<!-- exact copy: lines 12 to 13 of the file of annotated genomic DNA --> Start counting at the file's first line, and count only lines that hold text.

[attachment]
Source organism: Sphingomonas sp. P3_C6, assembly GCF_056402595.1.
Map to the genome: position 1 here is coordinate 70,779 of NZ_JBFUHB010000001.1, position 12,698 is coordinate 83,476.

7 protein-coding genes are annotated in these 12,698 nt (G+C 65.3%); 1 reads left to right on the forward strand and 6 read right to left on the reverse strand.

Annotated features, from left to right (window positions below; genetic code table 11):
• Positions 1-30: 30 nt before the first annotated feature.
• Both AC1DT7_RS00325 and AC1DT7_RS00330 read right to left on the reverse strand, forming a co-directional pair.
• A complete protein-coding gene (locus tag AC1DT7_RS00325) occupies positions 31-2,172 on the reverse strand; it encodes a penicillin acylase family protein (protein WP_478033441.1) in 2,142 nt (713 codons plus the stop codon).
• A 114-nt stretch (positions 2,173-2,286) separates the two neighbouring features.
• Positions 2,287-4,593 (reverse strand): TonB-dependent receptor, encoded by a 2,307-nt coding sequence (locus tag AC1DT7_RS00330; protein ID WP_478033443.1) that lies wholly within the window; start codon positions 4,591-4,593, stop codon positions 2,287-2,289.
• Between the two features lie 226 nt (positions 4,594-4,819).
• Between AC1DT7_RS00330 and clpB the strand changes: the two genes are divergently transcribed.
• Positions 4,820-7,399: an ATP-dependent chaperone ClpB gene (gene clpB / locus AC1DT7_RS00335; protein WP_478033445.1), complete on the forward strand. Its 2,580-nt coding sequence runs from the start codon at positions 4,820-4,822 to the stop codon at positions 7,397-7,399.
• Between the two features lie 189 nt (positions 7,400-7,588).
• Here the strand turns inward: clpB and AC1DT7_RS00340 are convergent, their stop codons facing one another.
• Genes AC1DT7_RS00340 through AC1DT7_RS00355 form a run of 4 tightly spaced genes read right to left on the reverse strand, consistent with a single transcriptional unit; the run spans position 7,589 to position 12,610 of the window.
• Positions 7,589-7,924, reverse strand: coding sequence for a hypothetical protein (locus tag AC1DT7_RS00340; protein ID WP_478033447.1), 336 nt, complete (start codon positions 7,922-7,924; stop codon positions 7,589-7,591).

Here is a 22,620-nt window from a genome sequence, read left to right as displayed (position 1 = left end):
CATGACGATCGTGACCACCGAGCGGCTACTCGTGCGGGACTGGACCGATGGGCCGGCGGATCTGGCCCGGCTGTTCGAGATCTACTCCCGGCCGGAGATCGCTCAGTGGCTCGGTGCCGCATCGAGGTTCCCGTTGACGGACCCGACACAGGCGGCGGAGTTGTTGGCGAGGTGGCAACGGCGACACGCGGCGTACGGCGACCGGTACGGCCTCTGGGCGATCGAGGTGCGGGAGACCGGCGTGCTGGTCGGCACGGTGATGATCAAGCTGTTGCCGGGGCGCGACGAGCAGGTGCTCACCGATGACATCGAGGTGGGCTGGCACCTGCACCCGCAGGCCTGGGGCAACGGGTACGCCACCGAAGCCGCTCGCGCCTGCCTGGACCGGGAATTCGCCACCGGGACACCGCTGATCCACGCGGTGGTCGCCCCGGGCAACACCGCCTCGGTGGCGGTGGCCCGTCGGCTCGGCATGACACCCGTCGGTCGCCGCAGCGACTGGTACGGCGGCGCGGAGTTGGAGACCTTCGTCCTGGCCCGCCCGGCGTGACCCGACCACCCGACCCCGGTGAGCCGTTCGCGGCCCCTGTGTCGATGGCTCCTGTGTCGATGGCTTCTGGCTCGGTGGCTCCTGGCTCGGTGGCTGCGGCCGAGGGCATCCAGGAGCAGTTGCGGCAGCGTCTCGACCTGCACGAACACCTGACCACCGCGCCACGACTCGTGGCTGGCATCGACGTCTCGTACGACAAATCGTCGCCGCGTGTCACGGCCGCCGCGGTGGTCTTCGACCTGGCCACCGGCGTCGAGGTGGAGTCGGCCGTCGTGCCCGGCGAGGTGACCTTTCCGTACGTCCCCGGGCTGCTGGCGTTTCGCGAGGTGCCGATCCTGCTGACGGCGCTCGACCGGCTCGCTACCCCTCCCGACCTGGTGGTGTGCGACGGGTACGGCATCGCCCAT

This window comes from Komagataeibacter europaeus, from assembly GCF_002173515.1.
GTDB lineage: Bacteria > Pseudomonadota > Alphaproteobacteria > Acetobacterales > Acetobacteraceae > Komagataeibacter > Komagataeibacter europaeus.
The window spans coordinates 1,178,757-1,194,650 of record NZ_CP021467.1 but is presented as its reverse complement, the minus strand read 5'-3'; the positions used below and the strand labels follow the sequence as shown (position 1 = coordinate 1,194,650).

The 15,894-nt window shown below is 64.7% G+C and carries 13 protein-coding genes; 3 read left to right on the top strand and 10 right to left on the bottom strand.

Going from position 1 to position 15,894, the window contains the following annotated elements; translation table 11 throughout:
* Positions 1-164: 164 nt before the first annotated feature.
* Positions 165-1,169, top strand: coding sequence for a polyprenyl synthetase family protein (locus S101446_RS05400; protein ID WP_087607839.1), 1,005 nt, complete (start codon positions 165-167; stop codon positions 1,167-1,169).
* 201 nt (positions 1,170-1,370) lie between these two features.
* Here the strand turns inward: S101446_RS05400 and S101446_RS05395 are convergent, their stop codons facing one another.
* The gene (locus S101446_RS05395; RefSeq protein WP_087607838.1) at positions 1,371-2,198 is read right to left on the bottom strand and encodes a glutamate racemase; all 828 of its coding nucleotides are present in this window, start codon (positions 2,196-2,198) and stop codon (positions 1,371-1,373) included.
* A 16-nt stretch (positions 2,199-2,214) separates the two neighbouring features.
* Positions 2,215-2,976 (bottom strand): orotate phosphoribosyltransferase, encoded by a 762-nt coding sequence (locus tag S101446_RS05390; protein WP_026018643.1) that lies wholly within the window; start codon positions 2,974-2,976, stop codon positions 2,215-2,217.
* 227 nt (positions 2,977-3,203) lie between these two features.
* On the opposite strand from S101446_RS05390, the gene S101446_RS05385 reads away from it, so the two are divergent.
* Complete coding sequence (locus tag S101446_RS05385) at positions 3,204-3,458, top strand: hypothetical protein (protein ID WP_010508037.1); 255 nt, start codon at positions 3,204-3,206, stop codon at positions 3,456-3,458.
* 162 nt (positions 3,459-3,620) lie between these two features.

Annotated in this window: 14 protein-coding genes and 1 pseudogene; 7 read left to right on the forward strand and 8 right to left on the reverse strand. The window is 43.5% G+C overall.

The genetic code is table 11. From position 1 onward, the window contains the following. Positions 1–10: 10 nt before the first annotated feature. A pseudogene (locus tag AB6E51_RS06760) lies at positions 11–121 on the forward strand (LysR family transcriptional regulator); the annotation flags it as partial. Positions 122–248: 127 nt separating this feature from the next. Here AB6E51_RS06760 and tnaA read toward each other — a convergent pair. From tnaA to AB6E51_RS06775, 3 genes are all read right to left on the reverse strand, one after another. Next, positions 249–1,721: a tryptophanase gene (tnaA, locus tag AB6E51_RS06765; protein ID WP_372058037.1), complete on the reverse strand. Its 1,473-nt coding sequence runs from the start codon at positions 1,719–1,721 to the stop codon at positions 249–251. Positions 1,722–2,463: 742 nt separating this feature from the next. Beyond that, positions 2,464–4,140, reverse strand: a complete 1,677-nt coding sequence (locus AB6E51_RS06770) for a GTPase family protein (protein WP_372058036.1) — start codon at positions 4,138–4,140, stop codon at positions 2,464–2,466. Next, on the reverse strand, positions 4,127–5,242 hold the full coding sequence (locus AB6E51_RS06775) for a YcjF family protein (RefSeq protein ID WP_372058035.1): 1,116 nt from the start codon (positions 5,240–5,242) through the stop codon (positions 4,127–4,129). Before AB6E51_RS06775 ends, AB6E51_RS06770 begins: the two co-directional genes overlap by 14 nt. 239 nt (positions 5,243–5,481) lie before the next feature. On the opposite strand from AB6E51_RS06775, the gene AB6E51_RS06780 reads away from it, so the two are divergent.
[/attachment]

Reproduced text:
• Positions 4,820-7,399: an ATP-dependent chaperone ClpB gene (gene clpB / locus AC1DT7_RS00335; protein WP_478033445.1), complete on the forward strand. Its 2,580-nt coding sequence runs from the start codon at positions 4,820-4,822 to the stop codon at positions 7,397-7,399.
• Between the two features lie 189 nt (positions 7,400-7,588).